Nov 182010
Authors: Allison Sylte

As one of many options to close the funding gap created by recent budget shortfalls, Colorado State Parks could be selling mineral rights and allowing private corporations to drill in some of it’s 42 parks.

“This is simply a proposal, and in no way is it set to go into effect any time soon,” said Deb Frazier, the communications manager for the state parks service.

Colorado State Parks owns only 21.6 percent of the 225,260 land and water acres that the agency manages, but doesn’t necessarily own, the mineral rights to related to that land, which are generally owned by another state or federal agency.

Because the state parks don’t own mineral rights for the majority of the land, private corporations can still directionally drill under parkland via an adjacent property.

Allowing surface drilling in the parks would allow for state parks to generate increased revenue from these pursuits and would mandate that any drilling would be better regulated by the state parks service.

“Any lease on land owned by Colorado State Parks would require an extensive environmental assessment, including provisions for habitat protection, water quality protection and the other values that are part of the state park’s mission and vision statement,” Frazier said.

State funding for Colorado State Parks has decreased from $6.7 million in 2009 to $2.6 million this fiscal year, and is supposed to decrease even further next year, creating the plan under the assumption that state parks will receive zero state funding.

Currently, Barr Lake State Park is the only park with mineral extraction operations in place, and the park currently has four surface lease agreements for natural gas production.

Despite a location in the resource-rich DJ Basin, there are currently no plans in place for future oil and gas development in St. Vrain State Park. According to the State Parks Service, there are no possibilities or proposals in place at this time for any mineral extraction activities in Lory State Park.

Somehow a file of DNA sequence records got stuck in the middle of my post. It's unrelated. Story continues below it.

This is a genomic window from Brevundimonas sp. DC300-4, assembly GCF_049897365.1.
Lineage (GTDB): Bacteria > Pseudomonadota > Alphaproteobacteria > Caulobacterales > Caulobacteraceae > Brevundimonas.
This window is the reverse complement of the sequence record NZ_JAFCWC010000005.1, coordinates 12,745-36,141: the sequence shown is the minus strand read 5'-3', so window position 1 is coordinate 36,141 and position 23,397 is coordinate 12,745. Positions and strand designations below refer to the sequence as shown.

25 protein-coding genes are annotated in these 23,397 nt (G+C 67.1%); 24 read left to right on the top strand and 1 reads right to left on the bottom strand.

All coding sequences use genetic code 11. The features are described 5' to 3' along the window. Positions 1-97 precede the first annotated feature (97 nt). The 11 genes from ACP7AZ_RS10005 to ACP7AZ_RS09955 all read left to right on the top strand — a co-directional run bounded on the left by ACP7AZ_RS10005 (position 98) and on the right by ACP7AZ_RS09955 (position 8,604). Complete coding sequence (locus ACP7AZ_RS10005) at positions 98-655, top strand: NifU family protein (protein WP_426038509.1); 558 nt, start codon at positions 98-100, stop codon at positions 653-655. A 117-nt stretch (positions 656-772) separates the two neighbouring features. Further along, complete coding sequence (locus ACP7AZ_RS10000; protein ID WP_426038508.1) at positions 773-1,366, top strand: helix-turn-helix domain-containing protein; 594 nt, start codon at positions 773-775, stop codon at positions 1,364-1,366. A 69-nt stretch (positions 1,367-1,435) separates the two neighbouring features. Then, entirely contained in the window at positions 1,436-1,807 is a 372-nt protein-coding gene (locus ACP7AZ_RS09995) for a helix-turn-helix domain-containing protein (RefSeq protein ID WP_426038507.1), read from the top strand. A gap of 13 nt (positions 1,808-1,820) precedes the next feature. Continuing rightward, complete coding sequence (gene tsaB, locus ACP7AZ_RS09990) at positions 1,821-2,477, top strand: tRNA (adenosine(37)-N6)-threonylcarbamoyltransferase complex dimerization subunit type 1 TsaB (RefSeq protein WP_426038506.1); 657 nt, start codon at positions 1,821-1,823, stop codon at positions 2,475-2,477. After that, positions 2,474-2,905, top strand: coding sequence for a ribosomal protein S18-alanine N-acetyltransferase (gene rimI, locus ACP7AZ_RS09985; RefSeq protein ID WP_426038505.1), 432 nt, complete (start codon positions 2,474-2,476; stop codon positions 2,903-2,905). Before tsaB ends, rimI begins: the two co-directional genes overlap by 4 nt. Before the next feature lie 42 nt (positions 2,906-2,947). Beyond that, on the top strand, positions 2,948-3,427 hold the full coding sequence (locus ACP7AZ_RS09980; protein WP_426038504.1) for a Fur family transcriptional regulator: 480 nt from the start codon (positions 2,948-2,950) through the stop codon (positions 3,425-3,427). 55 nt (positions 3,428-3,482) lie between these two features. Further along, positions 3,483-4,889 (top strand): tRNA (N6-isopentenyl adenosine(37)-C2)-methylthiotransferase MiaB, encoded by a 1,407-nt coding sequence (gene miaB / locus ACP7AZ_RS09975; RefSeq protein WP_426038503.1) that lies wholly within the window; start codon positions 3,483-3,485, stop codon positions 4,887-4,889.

“It’s important to realize that oil is very rare in the state of Colorado, and we are simply exploring the possibility of capitalizing on these resources in state parks,” Frazier said. “The extent of the state parks mineral holdings is probably very small.”

This proposal is part of a multiple step process to balance the state park’s budget and is merely an exploratory measure that is being discussed as an option to generate revenue, among other measures such as closing less popular state parks and increasing revenue via various fundraising options. Currently, state parks receive funding through a combination of state taxes and lottery revenue.

Parks considered for closure include eastern Colorado’s Bonny Lake State Park, Sweitzer Lake State Park near Delta, Paonia State Park in Gunnison County and Harvey Gap State Park near Silt.

“Drilling in state parks kind of defeats the entire purpose of state parks,” said Bill Teidje, the vice president of the CSU Society for Conservation Biology. “State Parks are supposed to be about preserving a segment of nature and have not been set aside for this sort of extractive use. These proposals should be seriously reevaluated.”

Outdoor Life Beat Reporter Allison Sylte can be reached at

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